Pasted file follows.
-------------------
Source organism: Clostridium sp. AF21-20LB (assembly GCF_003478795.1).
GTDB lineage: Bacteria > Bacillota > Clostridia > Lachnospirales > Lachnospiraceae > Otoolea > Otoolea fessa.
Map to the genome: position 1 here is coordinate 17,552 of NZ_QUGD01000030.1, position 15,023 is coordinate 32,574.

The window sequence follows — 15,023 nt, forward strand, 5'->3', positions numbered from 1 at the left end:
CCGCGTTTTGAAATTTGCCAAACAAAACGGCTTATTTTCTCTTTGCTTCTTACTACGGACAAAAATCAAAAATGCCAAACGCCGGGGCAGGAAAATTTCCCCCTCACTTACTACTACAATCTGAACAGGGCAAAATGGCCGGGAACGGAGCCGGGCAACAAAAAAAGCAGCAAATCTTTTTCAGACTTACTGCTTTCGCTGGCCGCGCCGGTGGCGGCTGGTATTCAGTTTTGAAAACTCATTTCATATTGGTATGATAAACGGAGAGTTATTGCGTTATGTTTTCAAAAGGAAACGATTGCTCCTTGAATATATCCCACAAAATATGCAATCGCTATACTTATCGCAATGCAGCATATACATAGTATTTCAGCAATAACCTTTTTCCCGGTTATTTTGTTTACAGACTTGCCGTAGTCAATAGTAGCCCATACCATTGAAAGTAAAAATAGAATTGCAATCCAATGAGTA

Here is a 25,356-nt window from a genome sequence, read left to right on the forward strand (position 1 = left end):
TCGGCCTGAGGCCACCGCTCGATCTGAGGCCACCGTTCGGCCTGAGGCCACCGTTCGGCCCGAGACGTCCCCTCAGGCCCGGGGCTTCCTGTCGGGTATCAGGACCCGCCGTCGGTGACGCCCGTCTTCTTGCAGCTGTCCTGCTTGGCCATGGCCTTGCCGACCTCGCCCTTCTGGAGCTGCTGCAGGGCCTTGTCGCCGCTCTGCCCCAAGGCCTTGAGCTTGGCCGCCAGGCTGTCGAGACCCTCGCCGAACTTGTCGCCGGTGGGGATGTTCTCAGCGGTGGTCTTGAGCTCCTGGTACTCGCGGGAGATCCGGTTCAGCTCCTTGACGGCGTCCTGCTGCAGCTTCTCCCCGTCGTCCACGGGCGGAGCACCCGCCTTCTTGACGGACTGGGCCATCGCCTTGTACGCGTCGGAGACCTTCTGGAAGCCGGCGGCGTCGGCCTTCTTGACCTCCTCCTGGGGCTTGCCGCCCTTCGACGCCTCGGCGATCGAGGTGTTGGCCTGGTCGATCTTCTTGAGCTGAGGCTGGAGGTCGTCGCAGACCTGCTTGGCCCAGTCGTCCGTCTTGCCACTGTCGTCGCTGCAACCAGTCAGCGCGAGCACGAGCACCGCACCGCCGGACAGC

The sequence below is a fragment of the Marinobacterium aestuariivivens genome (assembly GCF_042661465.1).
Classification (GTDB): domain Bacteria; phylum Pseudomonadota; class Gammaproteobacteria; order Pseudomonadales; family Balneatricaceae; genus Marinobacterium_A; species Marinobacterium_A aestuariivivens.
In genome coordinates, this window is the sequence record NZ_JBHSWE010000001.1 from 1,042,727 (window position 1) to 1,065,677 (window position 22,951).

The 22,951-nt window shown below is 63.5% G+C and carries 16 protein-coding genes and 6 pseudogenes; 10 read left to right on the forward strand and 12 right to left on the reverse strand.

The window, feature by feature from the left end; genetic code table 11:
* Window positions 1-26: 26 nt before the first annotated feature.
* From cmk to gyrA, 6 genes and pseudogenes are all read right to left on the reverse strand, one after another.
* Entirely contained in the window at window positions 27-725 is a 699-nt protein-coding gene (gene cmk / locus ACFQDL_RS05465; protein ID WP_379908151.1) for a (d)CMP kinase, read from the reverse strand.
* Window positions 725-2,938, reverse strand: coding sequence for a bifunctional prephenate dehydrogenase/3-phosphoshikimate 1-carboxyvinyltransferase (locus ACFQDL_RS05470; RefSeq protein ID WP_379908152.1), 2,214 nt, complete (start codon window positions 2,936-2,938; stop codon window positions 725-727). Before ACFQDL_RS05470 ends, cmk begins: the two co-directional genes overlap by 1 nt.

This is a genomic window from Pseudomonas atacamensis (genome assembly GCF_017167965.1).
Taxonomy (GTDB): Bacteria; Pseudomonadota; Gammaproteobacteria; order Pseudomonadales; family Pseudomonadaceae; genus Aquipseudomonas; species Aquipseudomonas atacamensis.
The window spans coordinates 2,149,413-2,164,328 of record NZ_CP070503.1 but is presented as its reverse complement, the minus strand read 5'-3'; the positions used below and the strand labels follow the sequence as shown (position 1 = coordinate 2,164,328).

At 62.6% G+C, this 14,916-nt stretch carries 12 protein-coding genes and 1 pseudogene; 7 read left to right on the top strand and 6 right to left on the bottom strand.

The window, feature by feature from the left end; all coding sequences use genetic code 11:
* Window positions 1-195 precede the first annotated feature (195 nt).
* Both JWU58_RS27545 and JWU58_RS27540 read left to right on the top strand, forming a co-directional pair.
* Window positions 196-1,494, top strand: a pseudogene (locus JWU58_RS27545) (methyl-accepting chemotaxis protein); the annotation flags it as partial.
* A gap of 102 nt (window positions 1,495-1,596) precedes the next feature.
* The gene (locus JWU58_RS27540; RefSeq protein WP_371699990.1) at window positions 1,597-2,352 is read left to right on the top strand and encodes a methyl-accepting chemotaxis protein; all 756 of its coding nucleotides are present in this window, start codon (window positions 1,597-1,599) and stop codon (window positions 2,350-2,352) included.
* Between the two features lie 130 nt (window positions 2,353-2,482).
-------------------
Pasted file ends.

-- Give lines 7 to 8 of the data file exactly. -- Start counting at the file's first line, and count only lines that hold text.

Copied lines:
TCGGCCTGAGGCCACCGCTCGATCTGAGGCCACCGTTCGGCCTGAGGCCACCGTTCGGCCCGAGACGTCCCCTCAGGCCCGGGGCTTCCTGTCGGGTATCAGGACCCGCCGTCGGTGACGCCCGTCTTCTTGCAGCTGTCCTGCTTGGCCATGGCCTTGCCGACCTCGCCCTTCTGGAGCTGCTGCAGGGCCTTGTCGCCGCTCTGCCCCAAGGCCTTGAGCTTGGCCGCCAGGCTGTCGAGACCCTCGCCGAACTTGTCGCCGGTGGGGATGTTCTCAGCGGTGGTCTTGAGCTCCTGGTACTCGCGGGAGATCCGGTTCAGCTCCTTGACGGCGTCCTGCTGCAGCTTCTCCCCGTCGTCCACGGGCGGAGCACCCGCCTTCTTGACGGACTGGGCCATCGCCTTGTACGCGTCGGAGACCTTCTGGAAGCCGGCGGCGTCGGCCTTCTTGACCTCCTCCTGGGGCTTGCCGCCCTTCGACGCCTCGGCGATCGAGGTGTTGGCCTGGTCGATCTTCTTGAGCTGAGGCTGGAGGTCGTCGCAGACCTGCTTGGCCCAGTCGTCCGTCTTGCCACTGTCGTCGCTGCAACCAGTCAGCGCGAGCACGAGCACCGCACCGCCGGACAGC

The sequence below is a fragment of the Marinobacterium aestuariivivens genome (assembly GCF_042661465.1).